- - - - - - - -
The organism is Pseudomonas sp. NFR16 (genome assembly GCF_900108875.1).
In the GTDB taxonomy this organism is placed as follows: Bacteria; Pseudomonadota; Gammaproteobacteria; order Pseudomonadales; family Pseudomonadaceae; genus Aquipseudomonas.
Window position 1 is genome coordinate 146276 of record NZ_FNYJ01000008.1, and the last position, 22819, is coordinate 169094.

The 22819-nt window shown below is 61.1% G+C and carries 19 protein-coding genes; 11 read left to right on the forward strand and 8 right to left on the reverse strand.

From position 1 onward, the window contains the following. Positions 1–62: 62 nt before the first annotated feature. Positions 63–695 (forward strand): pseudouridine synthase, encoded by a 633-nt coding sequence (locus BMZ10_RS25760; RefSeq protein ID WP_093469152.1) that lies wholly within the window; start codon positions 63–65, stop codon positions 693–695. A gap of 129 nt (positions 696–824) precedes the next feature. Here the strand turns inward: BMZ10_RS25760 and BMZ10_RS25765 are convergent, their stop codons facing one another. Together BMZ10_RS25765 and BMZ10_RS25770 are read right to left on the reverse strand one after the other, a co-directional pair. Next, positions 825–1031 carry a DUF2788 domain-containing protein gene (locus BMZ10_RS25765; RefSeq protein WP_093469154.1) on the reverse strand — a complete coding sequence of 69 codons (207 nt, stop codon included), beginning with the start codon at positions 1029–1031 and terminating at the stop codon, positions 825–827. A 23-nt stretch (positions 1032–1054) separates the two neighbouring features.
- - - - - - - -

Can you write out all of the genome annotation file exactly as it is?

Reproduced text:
The organism is Pseudomonas sp. NFR16 (genome assembly GCF_900108875.1).
In the GTDB taxonomy this organism is placed as follows: Bacteria; Pseudomonadota; Gammaproteobacteria; order Pseudomonadales; family Pseudomonadaceae; genus Aquipseudomonas.
Window position 1 is genome coordinate 146276 of record NZ_FNYJ01000008.1, and the last position, 22819, is coordinate 169094.

The 22819-nt window shown below is 61.1% G+C and carries 19 protein-coding genes; 11 read left to right on the forward strand and 8 right to left on the reverse strand.

From position 1 onward, the window contains the following. Positions 1–62: 62 nt before the first annotated feature. Positions 63–695 (forward strand): pseudouridine synthase, encoded by a 633-nt coding sequence (locus BMZ10_RS25760; RefSeq protein ID WP_093469152.1) that lies wholly within the window; start codon positions 63–65, stop codon positions 693–695. A gap of 129 nt (positions 696–824) precedes the next feature. Here the strand turns inward: BMZ10_RS25760 and BMZ10_RS25765 are convergent, their stop codons facing one another. Together BMZ10_RS25765 and BMZ10_RS25770 are read right to left on the reverse strand one after the other, a co-directional pair. Next, positions 825–1031 carry a DUF2788 domain-containing protein gene (locus BMZ10_RS25765; RefSeq protein WP_093469154.1) on the reverse strand — a complete coding sequence of 69 codons (207 nt, stop codon included), beginning with the start codon at positions 1029–1031 and terminating at the stop codon, positions 825–827. A 23-nt stretch (positions 1032–1054) separates the two neighbouring features.